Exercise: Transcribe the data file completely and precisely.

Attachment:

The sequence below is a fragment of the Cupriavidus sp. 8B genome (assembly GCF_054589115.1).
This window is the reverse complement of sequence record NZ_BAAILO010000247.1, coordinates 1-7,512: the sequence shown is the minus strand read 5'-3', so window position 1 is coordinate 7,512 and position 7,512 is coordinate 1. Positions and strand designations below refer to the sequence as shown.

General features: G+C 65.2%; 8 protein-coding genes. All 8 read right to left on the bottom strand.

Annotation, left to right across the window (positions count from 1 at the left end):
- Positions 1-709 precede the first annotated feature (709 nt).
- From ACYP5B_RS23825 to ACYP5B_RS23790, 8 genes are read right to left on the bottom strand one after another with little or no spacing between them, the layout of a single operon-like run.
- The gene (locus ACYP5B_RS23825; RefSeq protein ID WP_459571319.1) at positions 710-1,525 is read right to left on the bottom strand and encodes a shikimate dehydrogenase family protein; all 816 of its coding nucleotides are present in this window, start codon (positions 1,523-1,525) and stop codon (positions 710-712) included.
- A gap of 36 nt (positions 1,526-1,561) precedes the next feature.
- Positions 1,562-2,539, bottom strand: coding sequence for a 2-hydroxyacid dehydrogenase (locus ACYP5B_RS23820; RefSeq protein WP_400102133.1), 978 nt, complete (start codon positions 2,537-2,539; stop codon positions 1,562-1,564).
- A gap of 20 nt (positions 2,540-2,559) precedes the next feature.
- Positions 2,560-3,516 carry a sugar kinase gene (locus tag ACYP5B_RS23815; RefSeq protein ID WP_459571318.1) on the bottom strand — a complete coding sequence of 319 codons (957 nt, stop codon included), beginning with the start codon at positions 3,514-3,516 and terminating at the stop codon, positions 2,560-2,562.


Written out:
The sequence below is a fragment of the Cupriavidus sp. 8B genome (assembly GCF_054589115.1).
This window is the reverse complement of sequence record NZ_BAAILO010000247.1, coordinates 1-7,512: the sequence shown is the minus strand read 5'-3', so window position 1 is coordinate 7,512 and position 7,512 is coordinate 1. Positions and strand designations below refer to the sequence as shown.

General features: G+C 65.2%; 8 protein-coding genes. All 8 read right to left on the bottom strand.

Annotation, left to right across the window (positions count from 1 at the left end):
- Positions 1-709 precede the first annotated feature (709 nt).
- From ACYP5B_RS23825 to ACYP5B_RS23790, 8 genes are read right to left on the bottom strand one after another with little or no spacing between them, the layout of a single operon-like run.
- The gene (locus ACYP5B_RS23825; RefSeq protein ID WP_459571319.1) at positions 710-1,525 is read right to left on the bottom strand and encodes a shikimate dehydrogenase family protein; all 816 of its coding nucleotides are present in this window, start codon (positions 1,523-1,525) and stop codon (positions 710-712) included.
- A gap of 36 nt (positions 1,526-1,561) precedes the next feature.
- Positions 1,562-2,539, bottom strand: coding sequence for a 2-hydroxyacid dehydrogenase (locus ACYP5B_RS23820; RefSeq protein WP_400102133.1), 978 nt, complete (start codon positions 2,537-2,539; stop codon positions 1,562-1,564).
- A gap of 20 nt (positions 2,540-2,559) precedes the next feature.
- Positions 2,560-3,516 carry a sugar kinase gene (locus tag ACYP5B_RS23815; RefSeq protein ID WP_459571318.1) on the bottom strand — a complete coding sequence of 319 codons (957 nt, stop codon included), beginning with the start codon at positions 3,514-3,516 and terminating at the stop codon, positions 2,560-2,562.